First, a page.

With only two days left to the third halving, severe levels of volatility reached the cryptocurrency market, and Bitcoin plunged by 20% in a matter of hours.
Similar price developments transpired back in July 2016 when, again, two days before the second halving, BTC dropped by 11%.
History On Track In 2016 and 2020
As CryptoPotato reported earlier today, the primary cryptocurrency, and most of the market, nosedived. After the recent impressive surge and touching the psychological level of $10,000, Bitcoin dipped below $8,000 on some exchanges.
Since this notable 20% plunge, however, the price of the asset has recovered slightly and is currently trading at $8,850.
In merely two days, arguably, the most anticipated event in the community this year is scheduled to occur. Aside from cutting in half the rewards miners receive for their efforts to 6.25 BTC per block, the Bitcoin halving typically serves as a catalyst for vigorous price developments as well.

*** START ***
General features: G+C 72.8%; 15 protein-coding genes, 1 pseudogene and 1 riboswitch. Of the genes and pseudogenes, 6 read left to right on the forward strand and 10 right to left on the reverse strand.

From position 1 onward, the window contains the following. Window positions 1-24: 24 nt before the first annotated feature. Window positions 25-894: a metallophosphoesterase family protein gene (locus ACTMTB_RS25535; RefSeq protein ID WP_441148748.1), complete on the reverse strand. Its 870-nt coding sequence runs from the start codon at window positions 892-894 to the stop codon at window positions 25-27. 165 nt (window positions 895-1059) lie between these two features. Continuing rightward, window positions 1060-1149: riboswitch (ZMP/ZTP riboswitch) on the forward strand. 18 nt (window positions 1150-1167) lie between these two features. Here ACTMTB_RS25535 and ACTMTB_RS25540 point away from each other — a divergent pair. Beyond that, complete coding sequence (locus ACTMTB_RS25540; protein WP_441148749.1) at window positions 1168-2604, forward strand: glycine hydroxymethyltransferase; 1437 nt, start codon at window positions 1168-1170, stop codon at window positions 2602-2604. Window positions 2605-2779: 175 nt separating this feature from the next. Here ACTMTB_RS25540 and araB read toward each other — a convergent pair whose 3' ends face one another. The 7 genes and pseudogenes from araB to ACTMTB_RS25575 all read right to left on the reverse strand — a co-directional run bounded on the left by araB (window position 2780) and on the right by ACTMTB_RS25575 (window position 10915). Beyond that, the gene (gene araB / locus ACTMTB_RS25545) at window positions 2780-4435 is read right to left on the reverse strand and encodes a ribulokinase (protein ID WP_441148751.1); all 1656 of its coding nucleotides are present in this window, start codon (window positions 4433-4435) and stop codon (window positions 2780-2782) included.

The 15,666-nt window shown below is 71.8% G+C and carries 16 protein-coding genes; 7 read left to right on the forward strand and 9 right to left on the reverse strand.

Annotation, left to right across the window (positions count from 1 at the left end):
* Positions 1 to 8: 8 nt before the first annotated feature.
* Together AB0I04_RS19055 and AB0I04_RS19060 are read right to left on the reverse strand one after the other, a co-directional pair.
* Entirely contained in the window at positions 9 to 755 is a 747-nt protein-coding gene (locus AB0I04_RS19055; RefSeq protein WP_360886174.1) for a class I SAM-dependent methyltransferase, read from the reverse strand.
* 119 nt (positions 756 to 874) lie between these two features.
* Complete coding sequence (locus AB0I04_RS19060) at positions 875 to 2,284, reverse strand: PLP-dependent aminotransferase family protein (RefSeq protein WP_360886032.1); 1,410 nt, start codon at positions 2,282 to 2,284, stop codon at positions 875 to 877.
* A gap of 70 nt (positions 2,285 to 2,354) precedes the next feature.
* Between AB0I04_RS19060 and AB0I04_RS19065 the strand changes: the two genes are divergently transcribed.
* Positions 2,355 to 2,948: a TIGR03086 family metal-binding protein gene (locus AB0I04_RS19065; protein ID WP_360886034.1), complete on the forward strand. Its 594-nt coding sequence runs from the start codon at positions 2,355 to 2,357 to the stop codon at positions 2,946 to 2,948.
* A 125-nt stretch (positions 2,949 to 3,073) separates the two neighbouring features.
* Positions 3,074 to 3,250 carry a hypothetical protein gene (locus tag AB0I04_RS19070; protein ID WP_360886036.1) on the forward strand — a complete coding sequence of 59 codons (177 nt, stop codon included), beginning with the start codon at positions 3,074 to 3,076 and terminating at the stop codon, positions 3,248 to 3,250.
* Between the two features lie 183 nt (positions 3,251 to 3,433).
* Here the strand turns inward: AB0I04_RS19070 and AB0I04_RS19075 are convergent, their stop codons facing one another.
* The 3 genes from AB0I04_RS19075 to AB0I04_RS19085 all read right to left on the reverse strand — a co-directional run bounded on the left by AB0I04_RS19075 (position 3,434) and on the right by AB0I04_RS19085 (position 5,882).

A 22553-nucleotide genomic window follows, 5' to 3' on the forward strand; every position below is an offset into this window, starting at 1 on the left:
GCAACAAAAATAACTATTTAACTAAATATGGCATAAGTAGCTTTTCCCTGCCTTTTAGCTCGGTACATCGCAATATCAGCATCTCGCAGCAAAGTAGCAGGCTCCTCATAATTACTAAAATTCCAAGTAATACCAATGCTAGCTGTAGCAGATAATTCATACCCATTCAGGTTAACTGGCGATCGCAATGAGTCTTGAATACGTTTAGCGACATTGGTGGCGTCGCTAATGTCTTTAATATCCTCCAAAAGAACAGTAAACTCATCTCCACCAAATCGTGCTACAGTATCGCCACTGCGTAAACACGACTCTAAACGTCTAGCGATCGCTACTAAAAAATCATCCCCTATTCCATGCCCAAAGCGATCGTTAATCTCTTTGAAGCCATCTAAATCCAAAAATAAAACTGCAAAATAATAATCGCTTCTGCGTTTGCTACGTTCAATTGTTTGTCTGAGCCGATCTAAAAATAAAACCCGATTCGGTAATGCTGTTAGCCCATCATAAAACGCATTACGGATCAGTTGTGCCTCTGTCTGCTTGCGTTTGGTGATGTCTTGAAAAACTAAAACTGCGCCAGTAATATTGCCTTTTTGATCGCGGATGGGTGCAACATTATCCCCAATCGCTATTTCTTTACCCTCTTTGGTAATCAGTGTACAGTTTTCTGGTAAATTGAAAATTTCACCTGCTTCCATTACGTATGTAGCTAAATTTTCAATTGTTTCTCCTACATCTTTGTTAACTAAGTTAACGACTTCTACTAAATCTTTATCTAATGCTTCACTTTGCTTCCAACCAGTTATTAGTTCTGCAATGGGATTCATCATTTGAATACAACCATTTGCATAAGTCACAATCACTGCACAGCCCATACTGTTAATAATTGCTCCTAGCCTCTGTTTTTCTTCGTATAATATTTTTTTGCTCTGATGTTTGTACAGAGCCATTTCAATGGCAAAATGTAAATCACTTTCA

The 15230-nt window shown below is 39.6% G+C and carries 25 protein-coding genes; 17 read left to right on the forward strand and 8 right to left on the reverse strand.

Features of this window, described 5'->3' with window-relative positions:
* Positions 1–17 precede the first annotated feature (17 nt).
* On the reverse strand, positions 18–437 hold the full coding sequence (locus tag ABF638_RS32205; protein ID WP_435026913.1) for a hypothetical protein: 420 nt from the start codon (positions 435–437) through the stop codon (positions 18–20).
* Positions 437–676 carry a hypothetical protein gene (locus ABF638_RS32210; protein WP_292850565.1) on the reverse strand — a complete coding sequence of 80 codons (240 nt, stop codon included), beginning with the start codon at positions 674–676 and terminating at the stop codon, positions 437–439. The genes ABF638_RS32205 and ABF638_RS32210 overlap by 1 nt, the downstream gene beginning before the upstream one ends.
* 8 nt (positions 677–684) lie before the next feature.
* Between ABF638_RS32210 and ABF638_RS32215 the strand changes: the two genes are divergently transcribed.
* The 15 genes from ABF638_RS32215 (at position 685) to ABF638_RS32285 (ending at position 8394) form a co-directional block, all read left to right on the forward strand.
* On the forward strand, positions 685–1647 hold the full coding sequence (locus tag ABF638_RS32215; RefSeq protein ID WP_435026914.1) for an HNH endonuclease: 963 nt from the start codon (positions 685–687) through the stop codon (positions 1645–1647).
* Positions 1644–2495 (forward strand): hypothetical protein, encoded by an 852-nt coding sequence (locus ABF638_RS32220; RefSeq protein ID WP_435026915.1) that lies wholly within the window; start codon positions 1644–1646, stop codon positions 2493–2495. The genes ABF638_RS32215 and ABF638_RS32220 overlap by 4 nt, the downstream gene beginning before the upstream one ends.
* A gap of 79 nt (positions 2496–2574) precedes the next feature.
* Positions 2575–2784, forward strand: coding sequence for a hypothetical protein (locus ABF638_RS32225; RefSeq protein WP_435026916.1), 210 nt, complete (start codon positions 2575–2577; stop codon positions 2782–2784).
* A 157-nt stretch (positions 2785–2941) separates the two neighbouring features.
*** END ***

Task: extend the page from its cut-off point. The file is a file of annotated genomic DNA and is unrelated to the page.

Looking at historical data, the digital asset went through something quite similar nearly four years ago. Initially, BTC surged by over 70% in the weeks prior to the second-ever halving, which took place on July 9th, 2016.
Two days before the event, however, on July 7th, Bitcoin marked an 11% drop. In a violent trading day, the price tanked from $678 to $604, before recovering to $640.
It’s worth noting that on the day of the second halving, the price of BTC dived again from $663 to $625.
Examining The Bigger Picture
Despite the short-term adverse price effects on Bitcoin, the macro data suggests that following the 2016 and, in fact, the 2012 halvings, the primary cryptocurrency surged.
Before the first one, which occurred in November 2012, BTC was trading at about $12. In the next year, though, the asset skyrocketed by 90x to approximately $1,180.
As mentioned above, Bitcoin entered the second halving at around $660. What followed, however, was one of the most impressive bull runs in its existence. BTC firstly jumped to $2,800 in July 2017 before reaching its all-time high at nearly $20,000 in December 2017.
While past data isn’t a valid price indicator for future events, the similarities now are compelling to observe, being so close to the third-ever halving. And, if the price of the asset surged in the months following the previous two, it’s worth raising the question if history could eventually repeat itself.